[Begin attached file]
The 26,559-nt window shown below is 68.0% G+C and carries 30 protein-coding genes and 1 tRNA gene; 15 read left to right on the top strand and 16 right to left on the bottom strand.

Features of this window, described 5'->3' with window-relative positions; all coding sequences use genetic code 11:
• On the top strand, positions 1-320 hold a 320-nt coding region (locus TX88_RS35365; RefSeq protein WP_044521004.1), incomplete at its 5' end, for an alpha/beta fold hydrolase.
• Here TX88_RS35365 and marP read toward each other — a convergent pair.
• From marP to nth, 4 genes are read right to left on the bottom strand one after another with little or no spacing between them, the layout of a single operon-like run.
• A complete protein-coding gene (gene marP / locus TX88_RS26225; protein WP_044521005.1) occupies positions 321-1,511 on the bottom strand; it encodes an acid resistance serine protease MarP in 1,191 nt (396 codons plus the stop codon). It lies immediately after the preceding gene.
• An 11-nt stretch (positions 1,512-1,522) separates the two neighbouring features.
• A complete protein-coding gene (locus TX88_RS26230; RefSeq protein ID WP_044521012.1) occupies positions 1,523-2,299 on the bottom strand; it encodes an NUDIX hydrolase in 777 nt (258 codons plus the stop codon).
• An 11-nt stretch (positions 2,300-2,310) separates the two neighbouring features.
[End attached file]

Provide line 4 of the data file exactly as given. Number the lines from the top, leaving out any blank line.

• Here TX88_RS35365 and marP read toward each other — a convergent pair.